The decision of six Congo Basin countries to work with donors to protect their forests is a positive step, but will only be as successful as its implementation says Greenpeace Africa.
The Central African Forest Initiative, announced during the UN Sustainable Development Summit in New York this week, will see donors including Norway, Germany, the UK and the European Union pledge financial support for countries including Democratic Republic of Congo (DRC), Cameroon and Gabon to protect their forests and slow illegal logging and conversion of forests.
Greenpeace said they welcome the initiative: “we believe that rainforest protection can only be effective if there is a joint and strong commitment from both African governments and international donors,” said Irène Wabiwa Betoko, Senior forest campaign manager with Greenpeace Africa.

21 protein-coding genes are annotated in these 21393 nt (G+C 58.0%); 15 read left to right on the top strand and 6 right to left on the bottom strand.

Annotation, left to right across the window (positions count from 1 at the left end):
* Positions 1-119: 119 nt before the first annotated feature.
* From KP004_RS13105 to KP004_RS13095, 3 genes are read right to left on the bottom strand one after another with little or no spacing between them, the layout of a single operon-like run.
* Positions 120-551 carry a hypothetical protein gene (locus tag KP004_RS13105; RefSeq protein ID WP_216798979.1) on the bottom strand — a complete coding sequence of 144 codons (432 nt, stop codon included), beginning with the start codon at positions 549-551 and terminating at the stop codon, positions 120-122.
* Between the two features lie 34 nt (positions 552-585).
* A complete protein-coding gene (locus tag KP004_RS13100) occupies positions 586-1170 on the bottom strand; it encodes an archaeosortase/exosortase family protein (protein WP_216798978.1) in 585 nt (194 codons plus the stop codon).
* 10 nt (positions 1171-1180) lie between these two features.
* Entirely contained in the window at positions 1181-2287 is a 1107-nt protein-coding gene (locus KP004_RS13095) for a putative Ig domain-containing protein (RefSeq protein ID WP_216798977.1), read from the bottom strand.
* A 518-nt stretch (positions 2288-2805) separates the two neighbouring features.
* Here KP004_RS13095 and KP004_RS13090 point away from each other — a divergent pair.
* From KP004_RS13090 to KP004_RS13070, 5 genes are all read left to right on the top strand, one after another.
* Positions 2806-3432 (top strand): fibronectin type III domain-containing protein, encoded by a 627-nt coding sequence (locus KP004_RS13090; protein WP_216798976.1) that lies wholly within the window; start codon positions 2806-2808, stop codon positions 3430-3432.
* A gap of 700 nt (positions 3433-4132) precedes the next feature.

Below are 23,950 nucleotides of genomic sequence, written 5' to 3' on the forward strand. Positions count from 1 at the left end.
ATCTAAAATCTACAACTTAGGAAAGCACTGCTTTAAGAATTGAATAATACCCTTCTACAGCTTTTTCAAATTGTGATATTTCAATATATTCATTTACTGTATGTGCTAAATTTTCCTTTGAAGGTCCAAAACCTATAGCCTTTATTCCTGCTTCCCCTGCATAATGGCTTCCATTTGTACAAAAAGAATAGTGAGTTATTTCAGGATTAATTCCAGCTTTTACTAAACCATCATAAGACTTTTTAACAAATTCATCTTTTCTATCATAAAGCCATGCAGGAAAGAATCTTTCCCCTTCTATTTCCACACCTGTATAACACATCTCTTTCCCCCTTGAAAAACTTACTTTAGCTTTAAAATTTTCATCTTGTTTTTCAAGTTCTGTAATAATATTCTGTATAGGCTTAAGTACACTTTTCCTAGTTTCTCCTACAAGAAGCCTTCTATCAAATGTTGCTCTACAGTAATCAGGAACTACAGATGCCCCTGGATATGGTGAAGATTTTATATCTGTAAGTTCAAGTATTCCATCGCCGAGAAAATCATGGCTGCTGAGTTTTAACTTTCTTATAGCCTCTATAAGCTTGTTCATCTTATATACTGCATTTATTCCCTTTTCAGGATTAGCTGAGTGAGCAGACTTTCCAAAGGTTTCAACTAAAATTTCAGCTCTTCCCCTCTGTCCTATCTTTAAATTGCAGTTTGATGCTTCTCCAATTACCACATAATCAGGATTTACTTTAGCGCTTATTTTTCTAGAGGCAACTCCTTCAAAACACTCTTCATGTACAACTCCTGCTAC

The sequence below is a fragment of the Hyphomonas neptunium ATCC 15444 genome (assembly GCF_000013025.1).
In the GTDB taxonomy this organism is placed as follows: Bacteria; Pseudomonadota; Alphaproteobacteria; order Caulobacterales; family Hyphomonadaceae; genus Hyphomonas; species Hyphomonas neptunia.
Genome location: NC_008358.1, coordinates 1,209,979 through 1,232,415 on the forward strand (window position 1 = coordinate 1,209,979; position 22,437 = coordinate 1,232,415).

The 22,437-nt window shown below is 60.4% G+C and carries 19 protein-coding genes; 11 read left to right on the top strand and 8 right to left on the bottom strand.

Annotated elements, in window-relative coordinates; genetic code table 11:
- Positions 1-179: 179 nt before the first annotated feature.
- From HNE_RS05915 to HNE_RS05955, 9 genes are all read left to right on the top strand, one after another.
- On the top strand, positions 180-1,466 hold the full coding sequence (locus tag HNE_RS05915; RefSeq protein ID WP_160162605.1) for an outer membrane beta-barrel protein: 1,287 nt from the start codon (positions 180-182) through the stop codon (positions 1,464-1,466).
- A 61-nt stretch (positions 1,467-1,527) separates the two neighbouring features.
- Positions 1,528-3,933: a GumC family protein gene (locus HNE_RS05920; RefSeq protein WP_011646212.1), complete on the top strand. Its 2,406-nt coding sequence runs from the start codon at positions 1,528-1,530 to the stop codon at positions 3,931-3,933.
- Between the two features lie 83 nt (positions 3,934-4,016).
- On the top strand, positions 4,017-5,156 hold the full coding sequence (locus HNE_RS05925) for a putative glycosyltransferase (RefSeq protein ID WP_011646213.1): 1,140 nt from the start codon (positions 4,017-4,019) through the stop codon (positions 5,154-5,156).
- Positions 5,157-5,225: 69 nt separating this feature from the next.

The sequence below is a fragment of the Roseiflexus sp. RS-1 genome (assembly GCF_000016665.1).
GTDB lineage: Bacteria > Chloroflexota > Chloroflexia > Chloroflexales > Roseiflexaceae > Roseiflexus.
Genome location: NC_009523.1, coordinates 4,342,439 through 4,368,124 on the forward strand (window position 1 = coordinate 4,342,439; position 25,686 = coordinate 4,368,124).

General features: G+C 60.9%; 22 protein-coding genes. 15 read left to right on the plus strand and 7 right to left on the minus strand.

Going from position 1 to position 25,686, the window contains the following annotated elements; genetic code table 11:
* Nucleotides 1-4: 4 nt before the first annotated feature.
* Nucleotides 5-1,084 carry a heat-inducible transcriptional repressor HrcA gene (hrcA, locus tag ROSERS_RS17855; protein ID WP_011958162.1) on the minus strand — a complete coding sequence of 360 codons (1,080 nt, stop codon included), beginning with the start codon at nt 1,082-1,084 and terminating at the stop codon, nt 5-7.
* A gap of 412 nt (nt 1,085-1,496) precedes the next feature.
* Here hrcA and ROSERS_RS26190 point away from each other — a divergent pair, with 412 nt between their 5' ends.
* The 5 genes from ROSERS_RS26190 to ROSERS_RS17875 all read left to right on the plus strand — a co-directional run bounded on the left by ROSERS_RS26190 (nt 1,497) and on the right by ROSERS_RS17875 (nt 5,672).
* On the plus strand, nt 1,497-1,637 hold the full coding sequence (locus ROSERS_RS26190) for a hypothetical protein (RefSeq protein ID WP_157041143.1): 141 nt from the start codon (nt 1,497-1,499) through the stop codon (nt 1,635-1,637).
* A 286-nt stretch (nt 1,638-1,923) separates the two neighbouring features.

“But any such agreement has to be backed up with meaningful action. Strong pre-conditions need to be set up for disbursing funds and safeguards aimed at eradicating corruption in the forestry sector need to be instituted. Governments need the means and capacity to ensure these reforms can realistically be implemented.”
Norway was the first donor to announce its financial support, pledging up to $47 million annually between 2016 and 2020.
“Experience tell us that such agreements are easier said than done,” said Wabiwa Betoko. “Communities on the ground who depend on the Congo Basin forests for their livelihoods are often the first to lose out when it comes to weak forest governance and weak political will to ensure words become actions.”